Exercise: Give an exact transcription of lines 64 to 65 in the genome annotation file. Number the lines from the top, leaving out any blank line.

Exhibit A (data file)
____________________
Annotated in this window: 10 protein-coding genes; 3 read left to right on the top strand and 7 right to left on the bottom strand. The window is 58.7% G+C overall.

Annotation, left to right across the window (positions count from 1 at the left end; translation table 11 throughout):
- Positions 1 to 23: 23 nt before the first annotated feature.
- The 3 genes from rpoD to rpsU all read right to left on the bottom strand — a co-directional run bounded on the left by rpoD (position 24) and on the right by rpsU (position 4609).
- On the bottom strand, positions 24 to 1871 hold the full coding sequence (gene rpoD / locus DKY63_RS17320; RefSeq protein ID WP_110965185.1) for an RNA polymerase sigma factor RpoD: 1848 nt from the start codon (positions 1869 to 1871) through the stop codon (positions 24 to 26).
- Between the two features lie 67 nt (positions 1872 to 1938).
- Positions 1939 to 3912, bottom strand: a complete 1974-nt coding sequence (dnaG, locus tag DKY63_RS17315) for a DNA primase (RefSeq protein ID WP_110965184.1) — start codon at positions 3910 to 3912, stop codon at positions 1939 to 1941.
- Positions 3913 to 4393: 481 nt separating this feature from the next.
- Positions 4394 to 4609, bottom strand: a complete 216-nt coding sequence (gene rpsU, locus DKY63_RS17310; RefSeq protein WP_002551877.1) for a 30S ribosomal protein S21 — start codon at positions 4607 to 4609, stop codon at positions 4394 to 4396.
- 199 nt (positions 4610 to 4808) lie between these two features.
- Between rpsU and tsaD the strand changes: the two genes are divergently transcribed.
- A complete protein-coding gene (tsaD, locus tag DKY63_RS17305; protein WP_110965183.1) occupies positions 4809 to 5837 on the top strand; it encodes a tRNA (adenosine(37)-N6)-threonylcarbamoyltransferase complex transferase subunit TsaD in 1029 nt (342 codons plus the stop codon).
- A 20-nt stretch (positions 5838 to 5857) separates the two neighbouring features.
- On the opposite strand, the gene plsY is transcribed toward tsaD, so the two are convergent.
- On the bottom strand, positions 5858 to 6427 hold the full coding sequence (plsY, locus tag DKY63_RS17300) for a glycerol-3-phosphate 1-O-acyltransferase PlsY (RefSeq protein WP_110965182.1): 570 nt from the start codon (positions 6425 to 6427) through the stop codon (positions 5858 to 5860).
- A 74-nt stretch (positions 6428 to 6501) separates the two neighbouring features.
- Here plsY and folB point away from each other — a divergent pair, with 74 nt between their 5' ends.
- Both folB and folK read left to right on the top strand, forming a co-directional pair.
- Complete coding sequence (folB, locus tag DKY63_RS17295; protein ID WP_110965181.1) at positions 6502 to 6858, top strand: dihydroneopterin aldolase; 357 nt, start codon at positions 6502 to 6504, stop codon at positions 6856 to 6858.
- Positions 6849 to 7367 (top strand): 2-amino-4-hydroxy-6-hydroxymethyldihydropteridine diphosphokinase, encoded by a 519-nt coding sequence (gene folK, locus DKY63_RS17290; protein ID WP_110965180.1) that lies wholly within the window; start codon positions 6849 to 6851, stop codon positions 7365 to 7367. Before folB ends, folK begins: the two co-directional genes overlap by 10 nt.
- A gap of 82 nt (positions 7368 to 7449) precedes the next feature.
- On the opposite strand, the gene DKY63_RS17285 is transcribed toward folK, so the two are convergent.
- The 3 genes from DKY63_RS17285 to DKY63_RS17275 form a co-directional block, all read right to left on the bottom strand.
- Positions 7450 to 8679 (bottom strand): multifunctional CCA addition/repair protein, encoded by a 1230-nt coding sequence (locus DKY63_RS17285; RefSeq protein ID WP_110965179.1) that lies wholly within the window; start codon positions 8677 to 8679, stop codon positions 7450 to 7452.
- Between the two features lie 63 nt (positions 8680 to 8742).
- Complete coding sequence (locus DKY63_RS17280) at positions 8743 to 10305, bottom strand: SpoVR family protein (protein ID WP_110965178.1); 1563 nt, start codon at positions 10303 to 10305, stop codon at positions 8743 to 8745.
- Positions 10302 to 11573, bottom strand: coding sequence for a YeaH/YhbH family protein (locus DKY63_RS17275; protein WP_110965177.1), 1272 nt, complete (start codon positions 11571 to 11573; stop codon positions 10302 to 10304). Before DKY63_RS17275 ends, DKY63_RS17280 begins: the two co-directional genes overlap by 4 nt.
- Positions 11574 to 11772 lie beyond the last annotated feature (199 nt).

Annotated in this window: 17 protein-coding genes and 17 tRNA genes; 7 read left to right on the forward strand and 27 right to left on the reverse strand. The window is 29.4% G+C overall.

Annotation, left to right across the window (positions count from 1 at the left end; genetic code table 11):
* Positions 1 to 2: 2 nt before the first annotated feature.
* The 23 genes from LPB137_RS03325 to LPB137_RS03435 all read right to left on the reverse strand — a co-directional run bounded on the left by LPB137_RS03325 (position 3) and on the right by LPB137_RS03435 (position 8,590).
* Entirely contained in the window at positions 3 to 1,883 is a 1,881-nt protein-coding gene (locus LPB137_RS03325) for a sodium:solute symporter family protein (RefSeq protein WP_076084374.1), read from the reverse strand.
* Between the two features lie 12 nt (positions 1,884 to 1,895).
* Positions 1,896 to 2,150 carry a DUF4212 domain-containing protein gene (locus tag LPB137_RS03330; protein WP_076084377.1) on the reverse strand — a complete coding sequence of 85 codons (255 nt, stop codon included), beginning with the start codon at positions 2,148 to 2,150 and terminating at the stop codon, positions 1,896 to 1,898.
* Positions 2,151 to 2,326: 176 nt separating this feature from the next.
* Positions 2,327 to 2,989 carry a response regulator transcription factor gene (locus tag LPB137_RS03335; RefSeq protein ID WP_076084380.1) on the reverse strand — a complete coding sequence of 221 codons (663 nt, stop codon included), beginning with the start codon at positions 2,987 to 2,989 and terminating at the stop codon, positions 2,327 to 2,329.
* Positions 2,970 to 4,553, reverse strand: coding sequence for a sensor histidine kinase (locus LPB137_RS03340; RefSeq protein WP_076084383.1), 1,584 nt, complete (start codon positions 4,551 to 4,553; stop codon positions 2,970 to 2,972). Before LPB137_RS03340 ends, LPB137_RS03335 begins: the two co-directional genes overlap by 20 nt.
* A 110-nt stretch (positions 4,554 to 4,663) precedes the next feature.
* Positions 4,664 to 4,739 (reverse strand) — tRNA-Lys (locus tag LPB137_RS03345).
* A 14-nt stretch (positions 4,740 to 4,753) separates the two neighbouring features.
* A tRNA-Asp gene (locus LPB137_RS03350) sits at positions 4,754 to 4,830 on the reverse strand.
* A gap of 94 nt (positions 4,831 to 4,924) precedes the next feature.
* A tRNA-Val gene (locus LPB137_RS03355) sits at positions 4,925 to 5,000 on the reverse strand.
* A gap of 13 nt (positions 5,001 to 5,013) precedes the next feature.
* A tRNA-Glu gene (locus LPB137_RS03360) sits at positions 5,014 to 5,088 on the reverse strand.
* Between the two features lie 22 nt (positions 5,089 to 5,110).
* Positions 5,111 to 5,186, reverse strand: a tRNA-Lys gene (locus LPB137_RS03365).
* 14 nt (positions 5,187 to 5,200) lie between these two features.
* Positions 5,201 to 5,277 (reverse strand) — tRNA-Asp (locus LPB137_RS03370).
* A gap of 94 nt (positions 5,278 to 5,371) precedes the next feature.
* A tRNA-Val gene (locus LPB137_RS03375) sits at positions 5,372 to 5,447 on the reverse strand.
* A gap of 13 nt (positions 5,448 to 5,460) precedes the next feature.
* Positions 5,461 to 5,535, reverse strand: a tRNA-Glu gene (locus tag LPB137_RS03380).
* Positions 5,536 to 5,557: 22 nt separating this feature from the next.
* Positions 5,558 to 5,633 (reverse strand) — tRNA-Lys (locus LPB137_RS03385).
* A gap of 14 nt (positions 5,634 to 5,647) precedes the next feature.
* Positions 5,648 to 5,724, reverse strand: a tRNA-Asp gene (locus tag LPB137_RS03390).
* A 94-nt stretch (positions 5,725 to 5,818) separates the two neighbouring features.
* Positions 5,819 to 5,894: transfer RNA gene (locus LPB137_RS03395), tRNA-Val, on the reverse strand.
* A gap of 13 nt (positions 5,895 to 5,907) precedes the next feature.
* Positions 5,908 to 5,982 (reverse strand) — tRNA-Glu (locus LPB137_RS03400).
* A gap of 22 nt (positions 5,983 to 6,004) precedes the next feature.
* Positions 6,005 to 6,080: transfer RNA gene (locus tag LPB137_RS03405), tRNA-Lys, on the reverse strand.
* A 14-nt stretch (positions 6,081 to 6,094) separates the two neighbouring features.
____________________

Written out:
* Positions 6,005 to 6,080: transfer RNA gene (locus tag LPB137_RS03405), tRNA-Lys, on the reverse strand.
* A 14-nt stretch (positions 6,081 to 6,094) separates the two neighbouring features.